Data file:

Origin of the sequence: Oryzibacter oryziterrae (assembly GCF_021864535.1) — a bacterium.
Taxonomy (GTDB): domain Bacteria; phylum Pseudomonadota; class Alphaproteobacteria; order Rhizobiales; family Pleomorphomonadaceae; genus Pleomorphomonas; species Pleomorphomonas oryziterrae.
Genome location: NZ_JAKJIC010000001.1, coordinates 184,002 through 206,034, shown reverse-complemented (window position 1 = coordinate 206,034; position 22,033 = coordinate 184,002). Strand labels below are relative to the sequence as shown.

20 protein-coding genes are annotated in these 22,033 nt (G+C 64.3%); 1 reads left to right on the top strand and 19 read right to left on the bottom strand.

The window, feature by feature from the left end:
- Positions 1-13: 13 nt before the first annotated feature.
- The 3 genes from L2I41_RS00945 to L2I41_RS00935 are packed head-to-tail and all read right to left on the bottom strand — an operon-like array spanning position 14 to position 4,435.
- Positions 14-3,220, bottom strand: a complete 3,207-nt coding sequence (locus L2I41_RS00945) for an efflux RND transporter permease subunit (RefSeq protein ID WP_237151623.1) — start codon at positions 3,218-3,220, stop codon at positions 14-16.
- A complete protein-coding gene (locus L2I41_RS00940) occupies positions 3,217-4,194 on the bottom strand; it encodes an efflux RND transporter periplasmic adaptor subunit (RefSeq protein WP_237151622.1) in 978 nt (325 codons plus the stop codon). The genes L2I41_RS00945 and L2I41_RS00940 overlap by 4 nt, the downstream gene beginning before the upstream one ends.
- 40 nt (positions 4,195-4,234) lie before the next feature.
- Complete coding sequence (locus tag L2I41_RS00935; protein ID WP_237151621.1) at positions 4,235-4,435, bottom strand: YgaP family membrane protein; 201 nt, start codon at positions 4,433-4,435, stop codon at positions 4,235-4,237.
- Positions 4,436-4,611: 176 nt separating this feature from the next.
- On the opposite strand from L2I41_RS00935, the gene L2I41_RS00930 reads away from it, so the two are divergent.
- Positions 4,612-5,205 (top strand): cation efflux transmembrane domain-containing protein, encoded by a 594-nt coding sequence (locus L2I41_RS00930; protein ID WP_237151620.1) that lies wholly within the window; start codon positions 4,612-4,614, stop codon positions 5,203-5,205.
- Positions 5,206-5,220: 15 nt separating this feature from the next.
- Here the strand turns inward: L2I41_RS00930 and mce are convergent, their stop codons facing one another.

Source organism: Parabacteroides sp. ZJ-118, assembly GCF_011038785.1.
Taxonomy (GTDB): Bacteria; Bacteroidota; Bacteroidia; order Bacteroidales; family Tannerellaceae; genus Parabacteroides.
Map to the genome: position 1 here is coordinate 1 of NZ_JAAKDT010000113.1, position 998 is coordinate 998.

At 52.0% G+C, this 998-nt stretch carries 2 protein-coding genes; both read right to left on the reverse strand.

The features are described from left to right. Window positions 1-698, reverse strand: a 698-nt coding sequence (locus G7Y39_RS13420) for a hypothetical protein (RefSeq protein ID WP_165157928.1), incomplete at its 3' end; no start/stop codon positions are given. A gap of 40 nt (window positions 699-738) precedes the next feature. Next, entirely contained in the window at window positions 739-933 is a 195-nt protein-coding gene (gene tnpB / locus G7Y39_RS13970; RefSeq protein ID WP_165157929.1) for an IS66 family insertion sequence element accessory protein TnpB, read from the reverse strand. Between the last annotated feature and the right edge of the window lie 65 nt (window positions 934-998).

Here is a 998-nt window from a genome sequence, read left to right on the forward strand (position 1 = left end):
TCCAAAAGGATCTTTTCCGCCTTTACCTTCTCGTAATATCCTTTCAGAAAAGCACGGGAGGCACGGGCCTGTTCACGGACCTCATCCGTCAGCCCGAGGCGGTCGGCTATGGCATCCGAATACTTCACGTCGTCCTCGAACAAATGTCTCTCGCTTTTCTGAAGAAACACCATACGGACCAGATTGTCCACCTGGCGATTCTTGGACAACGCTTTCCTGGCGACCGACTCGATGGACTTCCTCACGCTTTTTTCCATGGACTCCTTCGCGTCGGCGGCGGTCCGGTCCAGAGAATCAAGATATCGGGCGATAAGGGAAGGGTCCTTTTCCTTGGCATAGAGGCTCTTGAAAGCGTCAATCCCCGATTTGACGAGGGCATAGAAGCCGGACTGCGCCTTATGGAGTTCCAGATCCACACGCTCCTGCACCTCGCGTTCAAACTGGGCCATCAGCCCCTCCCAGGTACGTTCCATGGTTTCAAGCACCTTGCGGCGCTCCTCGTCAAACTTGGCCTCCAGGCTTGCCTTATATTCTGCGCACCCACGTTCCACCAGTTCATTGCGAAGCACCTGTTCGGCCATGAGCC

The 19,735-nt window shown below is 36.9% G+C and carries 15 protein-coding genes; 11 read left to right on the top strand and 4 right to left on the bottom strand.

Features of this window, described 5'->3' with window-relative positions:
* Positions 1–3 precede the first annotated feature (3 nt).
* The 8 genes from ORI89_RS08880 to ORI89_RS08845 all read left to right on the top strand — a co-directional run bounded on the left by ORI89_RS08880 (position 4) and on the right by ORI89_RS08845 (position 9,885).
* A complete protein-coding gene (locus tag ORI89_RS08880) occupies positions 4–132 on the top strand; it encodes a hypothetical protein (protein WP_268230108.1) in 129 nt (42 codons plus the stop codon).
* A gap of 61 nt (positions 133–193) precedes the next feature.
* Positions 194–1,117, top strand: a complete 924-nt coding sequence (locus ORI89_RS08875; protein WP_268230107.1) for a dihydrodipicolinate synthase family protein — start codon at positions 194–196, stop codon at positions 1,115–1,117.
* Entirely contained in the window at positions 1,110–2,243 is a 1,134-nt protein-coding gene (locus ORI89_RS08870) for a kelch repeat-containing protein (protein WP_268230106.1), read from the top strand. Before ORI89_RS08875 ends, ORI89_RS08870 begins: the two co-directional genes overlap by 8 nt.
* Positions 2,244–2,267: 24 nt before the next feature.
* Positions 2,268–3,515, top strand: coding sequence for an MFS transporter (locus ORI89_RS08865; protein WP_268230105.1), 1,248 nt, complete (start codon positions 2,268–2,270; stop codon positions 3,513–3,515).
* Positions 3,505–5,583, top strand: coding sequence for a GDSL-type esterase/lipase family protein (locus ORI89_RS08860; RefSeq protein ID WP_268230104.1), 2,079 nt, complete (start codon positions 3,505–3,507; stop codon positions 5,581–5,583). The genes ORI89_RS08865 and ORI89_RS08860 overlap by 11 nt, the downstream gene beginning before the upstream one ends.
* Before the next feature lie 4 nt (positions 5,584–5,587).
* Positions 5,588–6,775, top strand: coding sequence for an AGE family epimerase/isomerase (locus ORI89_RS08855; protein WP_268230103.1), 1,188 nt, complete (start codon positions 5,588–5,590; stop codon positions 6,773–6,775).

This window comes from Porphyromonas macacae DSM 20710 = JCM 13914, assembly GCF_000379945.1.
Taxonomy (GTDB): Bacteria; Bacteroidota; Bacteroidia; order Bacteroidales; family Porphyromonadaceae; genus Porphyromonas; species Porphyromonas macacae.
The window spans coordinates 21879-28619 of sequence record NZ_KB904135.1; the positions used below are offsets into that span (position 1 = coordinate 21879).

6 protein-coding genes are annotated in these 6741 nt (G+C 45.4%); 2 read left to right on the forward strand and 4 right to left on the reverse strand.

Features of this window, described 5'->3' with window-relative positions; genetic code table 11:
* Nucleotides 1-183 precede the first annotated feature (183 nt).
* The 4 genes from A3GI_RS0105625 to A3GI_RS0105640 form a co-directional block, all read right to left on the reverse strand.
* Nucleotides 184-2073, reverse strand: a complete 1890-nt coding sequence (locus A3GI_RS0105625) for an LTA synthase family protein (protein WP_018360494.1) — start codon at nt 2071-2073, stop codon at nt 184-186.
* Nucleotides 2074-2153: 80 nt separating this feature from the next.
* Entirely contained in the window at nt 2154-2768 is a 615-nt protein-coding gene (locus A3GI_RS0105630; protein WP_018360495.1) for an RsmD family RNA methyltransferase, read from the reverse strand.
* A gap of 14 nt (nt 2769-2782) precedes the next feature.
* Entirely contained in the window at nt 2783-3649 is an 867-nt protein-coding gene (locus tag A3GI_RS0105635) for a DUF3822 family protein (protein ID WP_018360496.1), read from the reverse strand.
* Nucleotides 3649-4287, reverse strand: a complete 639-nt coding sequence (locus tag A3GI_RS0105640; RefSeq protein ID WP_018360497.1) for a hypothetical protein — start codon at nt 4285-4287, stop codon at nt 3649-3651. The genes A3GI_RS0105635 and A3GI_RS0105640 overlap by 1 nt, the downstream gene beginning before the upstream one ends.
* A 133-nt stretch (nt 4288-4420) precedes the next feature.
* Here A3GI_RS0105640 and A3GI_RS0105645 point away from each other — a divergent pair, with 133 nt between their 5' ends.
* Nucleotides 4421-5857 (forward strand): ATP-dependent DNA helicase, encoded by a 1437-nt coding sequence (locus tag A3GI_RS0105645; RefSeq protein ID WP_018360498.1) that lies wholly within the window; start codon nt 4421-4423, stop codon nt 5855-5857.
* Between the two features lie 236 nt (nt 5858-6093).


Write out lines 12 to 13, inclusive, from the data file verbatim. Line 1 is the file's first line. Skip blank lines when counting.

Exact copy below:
- Positions 4,436-4,611: 176 nt separating this feature from the next.
- On the opposite strand from L2I41_RS00935, the gene L2I41_RS00930 reads away from it, so the two are divergent.